By Children’s Librarian Shelley Harris
Well, 2021 has certainly begun right where 2020 left off: with a lot of tough topics. Even our youngest kids know when big or upsetting things happen in the news. They may not know the details, but they can see and feel the strong emotions of their grownups and that impacts them.
Can you think of upsetting events that happened when you were a young child, and how your caregivers responded? For me, it was the Challenger explosion when I was four. I remember watching it happen with my mother, and what sticks out for me is her shock and horror. For many kids, last week’s riots will be an event they remember with clarity.
Below find resources to help children process difficult emotions through conversation and activities.
Watch these videos
New this week
This week, Miss Jenny and Ruthie made a video on processing feelings about big news events, which you may find useful for your children.
About the video from Miss Jenny
“In this video, it was really important that Ruthie (the child) led the conversation and that we modeled going at a pace that felt safe for her, so as not to cause any additional fear or trauma.
“Ruthie has a relationship with her viewers and has been vulnerable, sharing what she feels, how she feels, and how she copes. Art is one of her favorite ways to explore her feelings; mine is movement. It was important to show that we have different methods to cope and process, and we can still support one another.
“I used processing art or movement a lot in my previous role as a teacher and continue to use it in my role at the library, so I wanted to model this as well. Through experience, I have discovered that processing art and movement helps children process feelings and sometimes is a way to foster conversation.”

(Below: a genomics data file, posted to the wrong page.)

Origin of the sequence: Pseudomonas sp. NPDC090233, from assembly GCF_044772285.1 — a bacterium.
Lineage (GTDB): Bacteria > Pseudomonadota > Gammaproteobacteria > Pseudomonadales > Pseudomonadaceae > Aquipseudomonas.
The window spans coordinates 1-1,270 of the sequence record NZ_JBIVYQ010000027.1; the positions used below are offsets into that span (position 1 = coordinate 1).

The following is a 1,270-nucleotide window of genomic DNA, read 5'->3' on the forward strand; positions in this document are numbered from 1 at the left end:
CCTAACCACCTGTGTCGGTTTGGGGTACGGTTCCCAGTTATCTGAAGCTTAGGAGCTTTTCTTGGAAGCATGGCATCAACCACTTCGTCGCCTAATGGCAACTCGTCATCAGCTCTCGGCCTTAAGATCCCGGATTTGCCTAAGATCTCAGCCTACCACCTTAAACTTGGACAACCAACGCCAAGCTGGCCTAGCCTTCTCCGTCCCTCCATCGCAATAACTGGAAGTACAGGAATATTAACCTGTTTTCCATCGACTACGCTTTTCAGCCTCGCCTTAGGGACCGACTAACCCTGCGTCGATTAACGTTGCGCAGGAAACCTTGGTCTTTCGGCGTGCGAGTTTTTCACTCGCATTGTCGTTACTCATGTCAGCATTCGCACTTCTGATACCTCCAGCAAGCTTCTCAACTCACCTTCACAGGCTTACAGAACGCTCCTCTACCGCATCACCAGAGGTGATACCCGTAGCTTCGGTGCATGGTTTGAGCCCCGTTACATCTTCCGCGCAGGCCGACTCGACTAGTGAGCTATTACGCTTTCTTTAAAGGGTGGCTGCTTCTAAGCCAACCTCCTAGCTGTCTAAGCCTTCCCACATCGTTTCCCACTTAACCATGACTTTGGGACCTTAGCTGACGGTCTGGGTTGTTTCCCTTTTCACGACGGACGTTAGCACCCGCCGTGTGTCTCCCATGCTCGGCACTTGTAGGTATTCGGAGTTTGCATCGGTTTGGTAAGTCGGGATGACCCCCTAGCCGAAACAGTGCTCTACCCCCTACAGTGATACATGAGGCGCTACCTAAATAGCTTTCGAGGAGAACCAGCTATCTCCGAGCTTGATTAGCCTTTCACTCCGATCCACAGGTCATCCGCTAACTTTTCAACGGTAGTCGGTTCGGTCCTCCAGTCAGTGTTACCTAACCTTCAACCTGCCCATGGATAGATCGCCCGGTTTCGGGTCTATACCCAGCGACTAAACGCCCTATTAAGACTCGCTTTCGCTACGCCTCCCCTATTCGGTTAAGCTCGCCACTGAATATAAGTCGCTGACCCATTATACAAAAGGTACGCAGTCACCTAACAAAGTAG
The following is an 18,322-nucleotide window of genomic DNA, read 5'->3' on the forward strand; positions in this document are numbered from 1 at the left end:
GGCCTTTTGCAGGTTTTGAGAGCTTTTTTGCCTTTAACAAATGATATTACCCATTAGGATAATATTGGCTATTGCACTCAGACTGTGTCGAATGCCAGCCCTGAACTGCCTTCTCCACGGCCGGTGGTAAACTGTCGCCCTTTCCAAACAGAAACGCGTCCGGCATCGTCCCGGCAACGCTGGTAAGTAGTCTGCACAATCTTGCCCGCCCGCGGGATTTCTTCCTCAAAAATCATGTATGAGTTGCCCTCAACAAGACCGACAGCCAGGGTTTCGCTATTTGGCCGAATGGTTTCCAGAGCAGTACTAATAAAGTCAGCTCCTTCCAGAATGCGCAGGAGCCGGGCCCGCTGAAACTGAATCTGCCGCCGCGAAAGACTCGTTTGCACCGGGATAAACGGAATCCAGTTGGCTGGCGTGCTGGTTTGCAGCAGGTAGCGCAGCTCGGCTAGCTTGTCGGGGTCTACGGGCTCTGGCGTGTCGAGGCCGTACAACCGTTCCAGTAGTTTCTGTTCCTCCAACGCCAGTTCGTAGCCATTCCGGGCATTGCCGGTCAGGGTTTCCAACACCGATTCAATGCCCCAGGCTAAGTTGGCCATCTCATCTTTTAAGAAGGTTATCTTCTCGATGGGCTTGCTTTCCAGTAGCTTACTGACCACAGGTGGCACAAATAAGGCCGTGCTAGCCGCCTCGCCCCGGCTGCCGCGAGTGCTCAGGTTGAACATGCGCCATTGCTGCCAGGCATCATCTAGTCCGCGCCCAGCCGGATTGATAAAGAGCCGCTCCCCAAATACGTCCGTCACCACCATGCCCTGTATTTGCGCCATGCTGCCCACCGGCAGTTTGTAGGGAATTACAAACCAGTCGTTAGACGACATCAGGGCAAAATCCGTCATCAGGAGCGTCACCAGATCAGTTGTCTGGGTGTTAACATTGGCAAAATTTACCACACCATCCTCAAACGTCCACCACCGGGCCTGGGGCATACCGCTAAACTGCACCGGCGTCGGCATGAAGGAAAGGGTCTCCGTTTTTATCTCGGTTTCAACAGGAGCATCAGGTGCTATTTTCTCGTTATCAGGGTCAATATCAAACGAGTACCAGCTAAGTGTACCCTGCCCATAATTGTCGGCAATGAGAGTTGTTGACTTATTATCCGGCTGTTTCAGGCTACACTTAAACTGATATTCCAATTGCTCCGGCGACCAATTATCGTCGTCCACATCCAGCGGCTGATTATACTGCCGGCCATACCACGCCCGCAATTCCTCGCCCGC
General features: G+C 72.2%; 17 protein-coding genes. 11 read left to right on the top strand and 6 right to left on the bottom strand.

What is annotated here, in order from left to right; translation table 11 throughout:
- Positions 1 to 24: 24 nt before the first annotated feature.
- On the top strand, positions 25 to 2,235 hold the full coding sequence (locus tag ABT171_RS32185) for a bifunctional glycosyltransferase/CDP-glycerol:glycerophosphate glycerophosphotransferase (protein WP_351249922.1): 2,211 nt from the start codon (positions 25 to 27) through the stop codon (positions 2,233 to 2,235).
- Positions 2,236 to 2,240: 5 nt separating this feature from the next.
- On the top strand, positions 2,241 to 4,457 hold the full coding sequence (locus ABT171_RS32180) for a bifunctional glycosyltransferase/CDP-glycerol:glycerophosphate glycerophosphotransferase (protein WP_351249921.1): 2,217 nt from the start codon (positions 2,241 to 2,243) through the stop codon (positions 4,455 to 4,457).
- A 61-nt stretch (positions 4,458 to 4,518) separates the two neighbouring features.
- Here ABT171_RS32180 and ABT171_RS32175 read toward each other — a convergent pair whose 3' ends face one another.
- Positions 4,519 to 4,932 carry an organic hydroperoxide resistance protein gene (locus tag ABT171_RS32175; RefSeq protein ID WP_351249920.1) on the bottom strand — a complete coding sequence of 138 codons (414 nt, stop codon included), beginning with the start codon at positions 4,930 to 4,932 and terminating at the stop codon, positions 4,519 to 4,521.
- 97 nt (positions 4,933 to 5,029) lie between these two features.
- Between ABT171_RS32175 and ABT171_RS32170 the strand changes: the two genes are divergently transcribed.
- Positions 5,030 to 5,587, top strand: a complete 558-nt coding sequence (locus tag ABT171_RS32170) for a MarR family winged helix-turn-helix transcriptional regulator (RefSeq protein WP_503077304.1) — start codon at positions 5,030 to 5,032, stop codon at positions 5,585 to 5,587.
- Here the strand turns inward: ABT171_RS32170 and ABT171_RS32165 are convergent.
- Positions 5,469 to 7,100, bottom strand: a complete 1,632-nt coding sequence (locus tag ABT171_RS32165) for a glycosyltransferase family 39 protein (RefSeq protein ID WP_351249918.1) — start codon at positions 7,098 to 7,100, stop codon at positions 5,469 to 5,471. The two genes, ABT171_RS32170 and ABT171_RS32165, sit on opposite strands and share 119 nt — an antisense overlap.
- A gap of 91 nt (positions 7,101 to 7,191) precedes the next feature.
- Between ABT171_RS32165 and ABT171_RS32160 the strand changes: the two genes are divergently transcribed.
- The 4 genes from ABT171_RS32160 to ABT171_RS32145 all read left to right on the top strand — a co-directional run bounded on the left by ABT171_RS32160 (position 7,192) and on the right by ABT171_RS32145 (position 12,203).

—Jenny Jackson, Community Engagement Coordinator
More videos about expressing emotions
Check out these earlier videos we’ve made on expressing emotions during scary times, as well.
If You’re Worried and You Know It is an easy way to segue into emotion check-ins:
In Too Many Emotions, Ruthie has so many emotions that she doesn’t know what to do with them.
Read these articles
Here are some of the resources Jenny used to make her video this week, which may help you as well.
- This article from NPR, also available in audio, gives tips from kindergarten teachers and links to several other resources, including PBS.
- Kate Messner, a notable children’s author and former teacher, shares resources and discussion tips for kids of all ages. Especially for younger kids, focus on the helpers.
- These tips also include signs to look for when stress and anxiety is becoming too much for kids.
- Facing History is an education group that connects the events of the past with what is happening in the present. While these strategies are meant for older students, caregivers might find helpful ideas.
Shelley is a children’s librarian with a passion for early literacy, serving and celebrating the disability community, and exploring technology. She can often be found practicing storytime songs with her black lab, Bingo.